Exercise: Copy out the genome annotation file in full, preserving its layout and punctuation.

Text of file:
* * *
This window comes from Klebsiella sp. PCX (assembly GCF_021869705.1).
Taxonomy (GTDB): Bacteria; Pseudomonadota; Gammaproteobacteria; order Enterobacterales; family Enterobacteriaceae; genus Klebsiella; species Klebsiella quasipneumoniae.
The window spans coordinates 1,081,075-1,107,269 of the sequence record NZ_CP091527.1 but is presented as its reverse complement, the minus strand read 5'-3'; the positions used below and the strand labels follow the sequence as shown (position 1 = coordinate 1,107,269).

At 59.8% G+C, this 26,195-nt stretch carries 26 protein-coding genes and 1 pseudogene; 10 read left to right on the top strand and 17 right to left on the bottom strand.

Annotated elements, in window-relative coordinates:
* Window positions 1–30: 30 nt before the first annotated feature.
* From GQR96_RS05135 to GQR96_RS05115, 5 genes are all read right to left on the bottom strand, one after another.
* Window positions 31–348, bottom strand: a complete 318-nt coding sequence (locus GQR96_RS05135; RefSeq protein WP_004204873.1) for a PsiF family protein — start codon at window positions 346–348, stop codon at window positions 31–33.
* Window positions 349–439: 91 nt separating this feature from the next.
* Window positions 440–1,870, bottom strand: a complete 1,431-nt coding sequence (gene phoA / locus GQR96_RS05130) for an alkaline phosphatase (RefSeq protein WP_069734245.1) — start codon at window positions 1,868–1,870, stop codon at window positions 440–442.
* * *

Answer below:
This window comes from Klebsiella sp. PCX (assembly GCF_021869705.1).
Taxonomy (GTDB): Bacteria; Pseudomonadota; Gammaproteobacteria; order Enterobacterales; family Enterobacteriaceae; genus Klebsiella; species Klebsiella quasipneumoniae.
The window spans coordinates 1,081,075-1,107,269 of the sequence record NZ_CP091527.1 but is presented as its reverse complement, the minus strand read 5'-3'; the positions used below and the strand labels follow the sequence as shown (position 1 = coordinate 1,107,269).

At 59.8% G+C, this 26,195-nt stretch carries 26 protein-coding genes and 1 pseudogene; 10 read left to right on the top strand and 17 right to left on the bottom strand.

Annotated elements, in window-relative coordinates:
* Window positions 1–30: 30 nt before the first annotated feature.
* From GQR96_RS05135 to GQR96_RS05115, 5 genes are all read right to left on the bottom strand, one after another.
* Window positions 31–348, bottom strand: a complete 318-nt coding sequence (locus GQR96_RS05135; RefSeq protein WP_004204873.1) for a PsiF family protein — start codon at window positions 346–348, stop codon at window positions 31–33.
* Window positions 349–439: 91 nt separating this feature from the next.
* Window positions 440–1,870, bottom strand: a complete 1,431-nt coding sequence (gene phoA / locus GQR96_RS05130) for an alkaline phosphatase (RefSeq protein WP_069734245.1) — start codon at window positions 1,868–1,870, stop codon at window positions 440–442.